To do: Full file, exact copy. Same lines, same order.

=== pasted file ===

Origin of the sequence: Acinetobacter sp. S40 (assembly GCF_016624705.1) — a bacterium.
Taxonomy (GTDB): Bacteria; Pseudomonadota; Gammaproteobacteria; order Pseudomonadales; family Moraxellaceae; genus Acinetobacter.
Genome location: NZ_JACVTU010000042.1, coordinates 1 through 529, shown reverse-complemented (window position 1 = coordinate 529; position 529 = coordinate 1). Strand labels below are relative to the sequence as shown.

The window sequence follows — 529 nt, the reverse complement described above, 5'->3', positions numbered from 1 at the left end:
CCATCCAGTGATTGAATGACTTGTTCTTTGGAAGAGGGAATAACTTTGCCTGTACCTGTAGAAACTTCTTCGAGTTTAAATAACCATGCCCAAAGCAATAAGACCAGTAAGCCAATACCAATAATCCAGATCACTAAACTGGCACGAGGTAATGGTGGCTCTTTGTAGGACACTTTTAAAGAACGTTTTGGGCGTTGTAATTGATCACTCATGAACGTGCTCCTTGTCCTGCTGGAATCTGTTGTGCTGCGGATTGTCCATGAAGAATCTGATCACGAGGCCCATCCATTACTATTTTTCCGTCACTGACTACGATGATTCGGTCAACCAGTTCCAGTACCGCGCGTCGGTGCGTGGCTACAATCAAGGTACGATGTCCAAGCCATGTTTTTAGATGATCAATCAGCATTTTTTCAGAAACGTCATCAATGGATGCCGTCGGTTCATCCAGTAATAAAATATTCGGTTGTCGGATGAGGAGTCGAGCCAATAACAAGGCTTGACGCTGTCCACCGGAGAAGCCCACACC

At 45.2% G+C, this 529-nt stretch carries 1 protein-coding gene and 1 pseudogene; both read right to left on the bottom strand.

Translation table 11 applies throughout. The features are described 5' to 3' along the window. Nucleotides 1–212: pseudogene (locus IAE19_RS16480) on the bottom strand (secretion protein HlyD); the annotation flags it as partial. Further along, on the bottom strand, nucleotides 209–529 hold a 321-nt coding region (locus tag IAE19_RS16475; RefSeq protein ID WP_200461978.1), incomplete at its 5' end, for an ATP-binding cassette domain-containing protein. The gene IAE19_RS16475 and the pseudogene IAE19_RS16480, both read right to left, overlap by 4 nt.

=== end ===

Origin of the sequence: Acinetobacter sp. S40 (assembly GCF_016624705.1) — a bacterium.
Taxonomy (GTDB): Bacteria; Pseudomonadota; Gammaproteobacteria; order Pseudomonadales; family Moraxellaceae; genus Acinetobacter.
Genome location: NZ_JACVTU010000042.1, coordinates 1 through 529, shown reverse-complemented (window position 1 = coordinate 529; position 529 = coordinate 1). Strand labels below are relative to the sequence as shown.

The window sequence follows — 529 nt, the reverse complement described above, 5'->3', positions numbered from 1 at the left end:
CCATCCAGTGATTGAATGACTTGTTCTTTGGAAGAGGGAATAACTTTGCCTGTACCTGTAGAAACTTCTTCGAGTTTAAATAACCATGCCCAAAGCAATAAGACCAGTAAGCCAATACCAATAATCCAGATCACTAAACTGGCACGAGGTAATGGTGGCTCTTTGTAGGACACTTTTAAAGAACGTTTTGGGCGTTGTAATTGATCACTCATGAACGTGCTCCTTGTCCTGCTGGAATCTGTTGTGCTGCGGATTGTCCATGAAGAATCTGATCACGAGGCCCATCCATTACTATTTTTCCGTCACTGACTACGATGATTCGGTCAACCAGTTCCAGTACCGCGCGTCGGTGCGTGGCTACAATCAAGGTACGATGTCCAAGCCATGTTTTTAGATGATCAATCAGCATTTTTTCAGAAACGTCATCAATGGATGCCGTCGGTTCATCCAGTAATAAAATATTCGGTTGTCGGATGAGGAGTCGAGCCAATAACAAGGCTTGACGCTGTCCACCGGAGAAGCCCACACC

At 45.2% G+C, this 529-nt stretch carries 1 protein-coding gene and 1 pseudogene; both read right to left on the bottom strand.

Translation table 11 applies throughout. The features are described 5' to 3' along the window. Nucleotides 1–212: pseudogene (locus IAE19_RS16480) on the bottom strand (secretion protein HlyD); the annotation flags it as partial. Further along, on the bottom strand, nucleotides 209–529 hold a 321-nt coding region (locus tag IAE19_RS16475; RefSeq protein ID WP_200461978.1), incomplete at its 5' end, for an ATP-binding cassette domain-containing protein. The gene IAE19_RS16475 and the pseudogene IAE19_RS16480, both read right to left, overlap by 4 nt.